Slicing through the water in a clean motion, my heart screamed in silent celebration relishing the sensation of perfection. How to describe those first few moments in an alien environment? Initially, there was a moment of discombobulation… an unsurety of which direction was up.
Blinking my eyes underwater and moving past the sting of salt, I began to see movement all around me. Dolphin kicking downward, the water felt slick, heavy and peaceful. Quietness pressed in upon me. Fish brushed past my feet, as my hair floated in the undercurrent. If I could've stayed down there, I would've stayed down there forever.

Looking up through the water towards the boat, I saw my uncle gesticulating wildly for me to get out the water. I tried to stay underwater for as long as possible, but my lungs craving for air propelled me towards the surface after a time. My uncle looked like he was going to have a heart attack. Or maybe he was? Poor man. The moment I drew closer to the boat and reached my arm out of the water, his hand flew out and wrenched me back into the boat with a force that pushed any remaining air out of my lungs. Sprawled on the deck with my shoulder stinging and still clueless about the fear written all over his face, I turned to my cousins for answers. The one who dared me to jump had his eyes fixed on the surface of the boat at his feet as though he had never seen anything more beautiful in his life. Everyone else's jaws were hung open like so many jacks in a box.

As my uncle walked away to catch his breath and recover any sense of control, my older cousin Craig walked up to me and kindly began explaining why what I just did, was ...the .....STUPIDEST thing anybody could've done. CHUM…. Shark bait. I almost became shark bait. It turns out that I picked the worst possible time to go in. For those who don't know, "chum" is leftover fish guts left from cleaning. It's used to attract more fish. Naturally, with the fish .... come .... the sharks. It was still being washed off the boat at the same moment I hit the water. Running to the edge, my uncle and cousins saw 2 separate sharks circling the vicinity. Whoops.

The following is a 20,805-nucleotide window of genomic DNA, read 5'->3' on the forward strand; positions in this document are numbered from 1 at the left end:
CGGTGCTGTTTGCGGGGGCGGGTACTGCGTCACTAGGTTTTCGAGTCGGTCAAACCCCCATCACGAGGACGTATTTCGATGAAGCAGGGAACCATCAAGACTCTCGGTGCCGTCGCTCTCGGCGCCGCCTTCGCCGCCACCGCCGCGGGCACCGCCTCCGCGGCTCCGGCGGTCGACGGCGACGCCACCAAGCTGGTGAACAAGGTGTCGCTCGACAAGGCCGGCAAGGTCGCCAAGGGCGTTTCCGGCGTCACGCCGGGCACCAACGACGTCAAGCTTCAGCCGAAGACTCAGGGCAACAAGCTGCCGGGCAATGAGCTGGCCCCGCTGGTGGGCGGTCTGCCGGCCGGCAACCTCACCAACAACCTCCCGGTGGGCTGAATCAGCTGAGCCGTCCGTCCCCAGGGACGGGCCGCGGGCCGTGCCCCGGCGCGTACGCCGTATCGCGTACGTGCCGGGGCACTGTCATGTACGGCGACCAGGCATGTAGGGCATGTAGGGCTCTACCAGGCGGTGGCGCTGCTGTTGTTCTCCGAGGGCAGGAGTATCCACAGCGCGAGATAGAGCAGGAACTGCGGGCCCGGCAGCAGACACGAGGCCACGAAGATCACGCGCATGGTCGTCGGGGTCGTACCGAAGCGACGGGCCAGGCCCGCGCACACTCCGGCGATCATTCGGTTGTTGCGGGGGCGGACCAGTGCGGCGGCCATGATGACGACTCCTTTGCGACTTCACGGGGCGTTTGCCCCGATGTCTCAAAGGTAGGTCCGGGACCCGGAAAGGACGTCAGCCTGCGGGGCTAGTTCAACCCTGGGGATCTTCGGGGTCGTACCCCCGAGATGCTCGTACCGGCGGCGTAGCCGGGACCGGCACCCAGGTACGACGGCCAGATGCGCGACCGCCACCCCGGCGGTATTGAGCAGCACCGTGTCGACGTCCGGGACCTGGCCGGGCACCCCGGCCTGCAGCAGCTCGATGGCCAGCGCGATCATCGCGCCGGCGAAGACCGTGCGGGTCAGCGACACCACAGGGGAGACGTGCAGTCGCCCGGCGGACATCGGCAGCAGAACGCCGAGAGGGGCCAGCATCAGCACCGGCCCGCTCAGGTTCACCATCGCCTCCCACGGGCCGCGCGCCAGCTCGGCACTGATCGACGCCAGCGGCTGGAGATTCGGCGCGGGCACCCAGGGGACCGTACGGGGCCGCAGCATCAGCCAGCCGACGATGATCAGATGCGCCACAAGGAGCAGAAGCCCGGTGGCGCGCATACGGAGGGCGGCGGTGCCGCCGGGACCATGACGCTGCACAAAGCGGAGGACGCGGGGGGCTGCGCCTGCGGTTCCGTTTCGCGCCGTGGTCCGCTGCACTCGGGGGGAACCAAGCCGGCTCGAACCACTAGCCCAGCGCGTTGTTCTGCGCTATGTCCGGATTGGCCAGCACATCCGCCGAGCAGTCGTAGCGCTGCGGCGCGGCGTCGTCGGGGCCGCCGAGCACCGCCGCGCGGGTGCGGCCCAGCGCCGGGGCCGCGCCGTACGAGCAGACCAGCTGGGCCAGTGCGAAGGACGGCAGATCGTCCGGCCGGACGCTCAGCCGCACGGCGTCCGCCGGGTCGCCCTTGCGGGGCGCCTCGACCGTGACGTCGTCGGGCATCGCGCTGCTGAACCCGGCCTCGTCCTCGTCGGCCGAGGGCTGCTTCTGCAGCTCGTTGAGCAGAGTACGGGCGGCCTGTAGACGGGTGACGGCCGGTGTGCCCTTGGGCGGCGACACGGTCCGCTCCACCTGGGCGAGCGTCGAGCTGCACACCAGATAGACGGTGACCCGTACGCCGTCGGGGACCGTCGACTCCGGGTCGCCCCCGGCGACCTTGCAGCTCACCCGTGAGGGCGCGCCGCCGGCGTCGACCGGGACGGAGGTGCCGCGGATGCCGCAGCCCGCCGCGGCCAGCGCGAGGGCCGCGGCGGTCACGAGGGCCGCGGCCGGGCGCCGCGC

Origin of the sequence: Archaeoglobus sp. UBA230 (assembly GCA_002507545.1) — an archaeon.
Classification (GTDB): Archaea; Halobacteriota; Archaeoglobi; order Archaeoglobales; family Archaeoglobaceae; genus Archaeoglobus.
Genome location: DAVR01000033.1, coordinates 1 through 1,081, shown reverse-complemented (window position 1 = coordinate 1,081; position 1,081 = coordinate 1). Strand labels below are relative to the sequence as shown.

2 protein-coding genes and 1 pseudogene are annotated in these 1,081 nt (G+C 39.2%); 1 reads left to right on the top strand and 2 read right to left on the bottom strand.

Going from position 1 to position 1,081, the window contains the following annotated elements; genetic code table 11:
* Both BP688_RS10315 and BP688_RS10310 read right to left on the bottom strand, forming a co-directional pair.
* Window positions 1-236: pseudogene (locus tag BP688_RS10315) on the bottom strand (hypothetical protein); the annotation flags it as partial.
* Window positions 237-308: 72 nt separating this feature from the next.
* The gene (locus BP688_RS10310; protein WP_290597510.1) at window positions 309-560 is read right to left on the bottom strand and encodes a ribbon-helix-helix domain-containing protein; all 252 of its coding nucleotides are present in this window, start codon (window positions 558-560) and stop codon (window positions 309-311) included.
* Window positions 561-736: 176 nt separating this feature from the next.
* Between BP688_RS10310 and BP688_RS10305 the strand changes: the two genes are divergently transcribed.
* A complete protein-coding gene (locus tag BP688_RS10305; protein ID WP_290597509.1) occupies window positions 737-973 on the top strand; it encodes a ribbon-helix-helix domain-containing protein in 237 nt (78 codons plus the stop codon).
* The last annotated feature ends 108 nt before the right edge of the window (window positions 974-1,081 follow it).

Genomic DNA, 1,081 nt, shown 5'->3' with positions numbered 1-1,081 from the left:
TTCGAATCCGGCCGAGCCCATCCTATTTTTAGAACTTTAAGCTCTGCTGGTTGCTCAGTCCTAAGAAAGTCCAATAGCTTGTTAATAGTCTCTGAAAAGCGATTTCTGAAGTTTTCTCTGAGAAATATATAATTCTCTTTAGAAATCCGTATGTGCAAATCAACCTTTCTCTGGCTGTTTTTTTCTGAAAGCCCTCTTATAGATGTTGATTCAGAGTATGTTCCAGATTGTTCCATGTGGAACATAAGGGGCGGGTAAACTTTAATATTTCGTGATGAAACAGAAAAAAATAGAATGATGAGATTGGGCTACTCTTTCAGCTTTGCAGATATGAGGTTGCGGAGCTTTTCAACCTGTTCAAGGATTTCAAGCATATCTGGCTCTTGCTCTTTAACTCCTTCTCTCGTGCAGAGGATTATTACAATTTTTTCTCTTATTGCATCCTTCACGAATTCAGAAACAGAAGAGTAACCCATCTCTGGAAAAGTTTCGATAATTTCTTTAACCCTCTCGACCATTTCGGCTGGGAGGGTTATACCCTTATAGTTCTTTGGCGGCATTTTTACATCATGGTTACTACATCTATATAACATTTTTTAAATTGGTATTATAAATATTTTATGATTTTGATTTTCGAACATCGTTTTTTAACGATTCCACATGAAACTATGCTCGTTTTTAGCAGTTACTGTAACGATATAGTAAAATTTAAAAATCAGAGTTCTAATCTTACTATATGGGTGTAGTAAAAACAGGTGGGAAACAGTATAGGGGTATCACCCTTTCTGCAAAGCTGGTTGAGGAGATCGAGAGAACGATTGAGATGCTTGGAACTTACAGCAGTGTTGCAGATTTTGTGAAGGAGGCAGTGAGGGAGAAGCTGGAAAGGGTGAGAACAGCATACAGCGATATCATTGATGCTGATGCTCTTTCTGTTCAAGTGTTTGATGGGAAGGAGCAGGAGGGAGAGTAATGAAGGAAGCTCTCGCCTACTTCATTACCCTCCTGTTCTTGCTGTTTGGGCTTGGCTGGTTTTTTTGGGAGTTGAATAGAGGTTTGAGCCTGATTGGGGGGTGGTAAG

Needless to say, I was banned from the boat until I could prove myself more trustworthy. My uncle was so traumatized from the experience he couldn't look at me for at least a week, let alone talk to me. In a spirit of conciliation, I learned to like all the seafood I had refused to eat prior to that time. Squid… yeah, sure… love squid. Raw fish… yeah, sure I'll try it. Picky eater? Who's the picky eater? Not me!!

My uncle and I gradually worked past that mind-numbing fear. In fact, it only took a few years before he consented to me staying under his roof again. =)

Looking back now, I understand more deeply why he reacted so strongly. Naturally, he was concerned for my welfare. Of course. But I'm sure the thought of telling my dad didn't exactly inspire a lot of internal peace. Lesson learned. On reflection, I'll admit I find it pretty hysterical. My poor uncle.

Word to the wise…. If you're ever on a fishing boat, in the middle of the deep blue sea… and chum is being washed off the deck… DO NOT… under ANY circumstances, get it into your head to cool off with a nice little dip into the sea. No matter HOW inviting.
On that note, the same can be said of certain kinds of people and relationships. Shark bites can be deadly. =)